School of Paediatrics and Child Health

Postgraduate Research Profiles

Kirsten Hancock

Contact

Kirsten Hancock

School of Paediatrics & Child Health
M561
The University of Western Australia
Princess Margaret Hospital for Children
PO Box D 184, Subiaco
WA 6840

Phone (+61) 9340 8625
Fax (+61) 9388 2097

Supervisors

Start Date

May 2011

Submission Date

November 2014


Kirsten Hancock

Thesis

Attitude, attendance and achievement: A longitudinal view of student development and participation in education over time.

Summary

Education is a key developmental opportunity for children, and a powerful tool through which health and living standards can be improved for those who are socially and economically marginalised. The effectiveness of education in achieving these goals relies on student participation and engagement in educational settings. Attendance at school is widely understood to be necessary for such participation and engagement to occur, where attendance is a necessary input to achieving educational output.

This PhD project will examine the interplay between students’ attitude and behaviour, patterns of absence, and academic achievement. Research has consistently shown that these three concepts are related, not only to each other, but with other student characteristics such as socio economic background. However, the literature has not yet addressed the interaction between these factors, and how the relationships and interactions develop over time. One of the key aims of this project is to address the questions that so far remain unanswered. For example, is absence in the early years a precursor for poor attitude and behaviours in later years, and if so, how early do problems emerge?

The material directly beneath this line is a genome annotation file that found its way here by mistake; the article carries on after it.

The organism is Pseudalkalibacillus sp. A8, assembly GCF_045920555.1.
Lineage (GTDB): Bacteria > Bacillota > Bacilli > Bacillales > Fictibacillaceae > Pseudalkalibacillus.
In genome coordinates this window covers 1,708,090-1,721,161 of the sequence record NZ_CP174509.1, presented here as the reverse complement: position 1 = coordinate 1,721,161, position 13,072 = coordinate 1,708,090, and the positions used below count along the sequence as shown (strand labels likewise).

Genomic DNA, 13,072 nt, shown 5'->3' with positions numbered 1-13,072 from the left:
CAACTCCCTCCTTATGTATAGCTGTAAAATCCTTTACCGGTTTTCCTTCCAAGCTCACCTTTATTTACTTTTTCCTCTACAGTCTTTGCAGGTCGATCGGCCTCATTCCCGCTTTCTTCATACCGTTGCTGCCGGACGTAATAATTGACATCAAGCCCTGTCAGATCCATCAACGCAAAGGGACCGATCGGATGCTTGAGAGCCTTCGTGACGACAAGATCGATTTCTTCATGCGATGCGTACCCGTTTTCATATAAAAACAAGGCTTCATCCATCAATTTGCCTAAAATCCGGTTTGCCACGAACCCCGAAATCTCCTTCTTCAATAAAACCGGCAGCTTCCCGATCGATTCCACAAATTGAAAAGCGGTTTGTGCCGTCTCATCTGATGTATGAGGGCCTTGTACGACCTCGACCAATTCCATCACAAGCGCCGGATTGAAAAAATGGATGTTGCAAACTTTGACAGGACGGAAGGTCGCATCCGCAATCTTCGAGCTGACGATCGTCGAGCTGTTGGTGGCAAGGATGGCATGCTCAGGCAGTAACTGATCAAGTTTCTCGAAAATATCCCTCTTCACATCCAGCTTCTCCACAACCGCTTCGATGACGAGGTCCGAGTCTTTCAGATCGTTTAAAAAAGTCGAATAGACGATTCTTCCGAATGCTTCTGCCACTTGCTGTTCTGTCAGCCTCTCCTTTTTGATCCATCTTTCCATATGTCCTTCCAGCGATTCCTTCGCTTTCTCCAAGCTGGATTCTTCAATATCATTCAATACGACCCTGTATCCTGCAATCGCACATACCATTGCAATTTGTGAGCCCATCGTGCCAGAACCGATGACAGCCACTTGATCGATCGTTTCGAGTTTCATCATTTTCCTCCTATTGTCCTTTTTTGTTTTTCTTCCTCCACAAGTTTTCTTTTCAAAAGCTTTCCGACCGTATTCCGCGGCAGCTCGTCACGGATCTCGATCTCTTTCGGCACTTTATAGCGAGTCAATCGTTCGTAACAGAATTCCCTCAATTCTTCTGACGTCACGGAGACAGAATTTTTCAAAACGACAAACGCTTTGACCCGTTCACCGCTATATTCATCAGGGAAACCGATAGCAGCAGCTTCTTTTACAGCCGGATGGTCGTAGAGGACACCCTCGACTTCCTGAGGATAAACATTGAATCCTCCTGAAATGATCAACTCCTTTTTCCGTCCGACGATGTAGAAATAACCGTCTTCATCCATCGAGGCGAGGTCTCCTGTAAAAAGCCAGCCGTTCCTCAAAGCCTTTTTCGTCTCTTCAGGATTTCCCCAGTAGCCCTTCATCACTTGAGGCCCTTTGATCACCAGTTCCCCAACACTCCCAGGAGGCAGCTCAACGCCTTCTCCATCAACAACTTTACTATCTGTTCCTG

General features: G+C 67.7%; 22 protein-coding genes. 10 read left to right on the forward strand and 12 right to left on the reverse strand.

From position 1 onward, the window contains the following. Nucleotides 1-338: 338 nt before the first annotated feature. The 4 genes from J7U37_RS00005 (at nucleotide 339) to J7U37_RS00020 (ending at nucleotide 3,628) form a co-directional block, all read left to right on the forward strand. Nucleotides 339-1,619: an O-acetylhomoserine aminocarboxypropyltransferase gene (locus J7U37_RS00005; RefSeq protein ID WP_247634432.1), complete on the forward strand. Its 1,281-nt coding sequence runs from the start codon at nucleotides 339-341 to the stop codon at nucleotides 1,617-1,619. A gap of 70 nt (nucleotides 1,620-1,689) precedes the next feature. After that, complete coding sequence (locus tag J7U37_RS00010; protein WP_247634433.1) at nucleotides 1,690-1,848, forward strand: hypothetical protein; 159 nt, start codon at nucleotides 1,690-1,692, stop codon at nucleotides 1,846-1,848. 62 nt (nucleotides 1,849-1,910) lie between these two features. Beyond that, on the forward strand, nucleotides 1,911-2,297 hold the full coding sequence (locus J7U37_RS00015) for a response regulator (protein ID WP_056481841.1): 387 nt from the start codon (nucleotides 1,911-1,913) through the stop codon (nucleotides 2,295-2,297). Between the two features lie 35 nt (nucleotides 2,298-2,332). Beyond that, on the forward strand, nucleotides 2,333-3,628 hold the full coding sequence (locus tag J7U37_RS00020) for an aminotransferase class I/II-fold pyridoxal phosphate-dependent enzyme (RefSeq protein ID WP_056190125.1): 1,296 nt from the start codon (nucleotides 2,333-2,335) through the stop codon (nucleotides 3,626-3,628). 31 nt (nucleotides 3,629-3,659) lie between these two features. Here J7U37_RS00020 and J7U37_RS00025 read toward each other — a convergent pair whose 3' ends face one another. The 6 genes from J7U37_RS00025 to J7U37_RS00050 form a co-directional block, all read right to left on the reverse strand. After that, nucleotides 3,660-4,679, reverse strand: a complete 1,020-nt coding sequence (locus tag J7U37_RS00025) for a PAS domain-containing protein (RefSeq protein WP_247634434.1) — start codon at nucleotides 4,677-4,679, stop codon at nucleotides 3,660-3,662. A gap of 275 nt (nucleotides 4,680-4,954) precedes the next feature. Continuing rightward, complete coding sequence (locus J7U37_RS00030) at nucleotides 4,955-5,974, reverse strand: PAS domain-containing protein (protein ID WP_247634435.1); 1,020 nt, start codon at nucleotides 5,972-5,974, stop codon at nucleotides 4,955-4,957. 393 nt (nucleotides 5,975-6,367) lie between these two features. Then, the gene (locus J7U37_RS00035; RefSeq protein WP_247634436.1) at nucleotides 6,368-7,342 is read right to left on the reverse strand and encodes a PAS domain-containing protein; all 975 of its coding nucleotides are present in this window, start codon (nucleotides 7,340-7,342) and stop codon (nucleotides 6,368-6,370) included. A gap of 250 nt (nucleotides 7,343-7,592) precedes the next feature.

Further, the literature has not yet addressed the fine level detail that accompanies each episode of absence, including the number of absences within a given time period, whether short, frequent absences are more disruptive for students than long, infrequent absences, and if absences that occur earlier in the semester are more disruptive than those which occur later in the semester. The reasons provided for these absences are also of interest, and whether absences that occur for family or social reasons have different impacts to absences that are due to minor illness and also chronic illness.

Using a Western Australian Department of Education population-level database of up to 450,000 school students—including longitudinal measures of attitude and behaviour, attendance, and achievement—this project will address significant research gaps, and provide education policy makers with useful information relevant to Australian students in the Australian context.

Why my research is important

Longitudinal assessments of student attitude, behaviour and effort are rare. Analysis of such data will address questions often asked but seldom answered about the role of student engagement in the attendance-achievement relationship, and how these relationships evolve over time, along with questions around temporal patterns of absence. Additionally, this study will provide education policy makers with information relevant to Australian students in an Australian context. Both Federal and State Governments commit substantial amounts of funding to education and recognise the importance of attendance for student achievement. Research that examines the nuanced relationships around attitude, attendance and achievement will help to explain why some attendance polices succeed and why others fail, leading to the development of more appropriate intervention strategies.

 

School of Paediatrics and Child Health

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Last updated:
Monday, 1 September, 2014 3:06 PM

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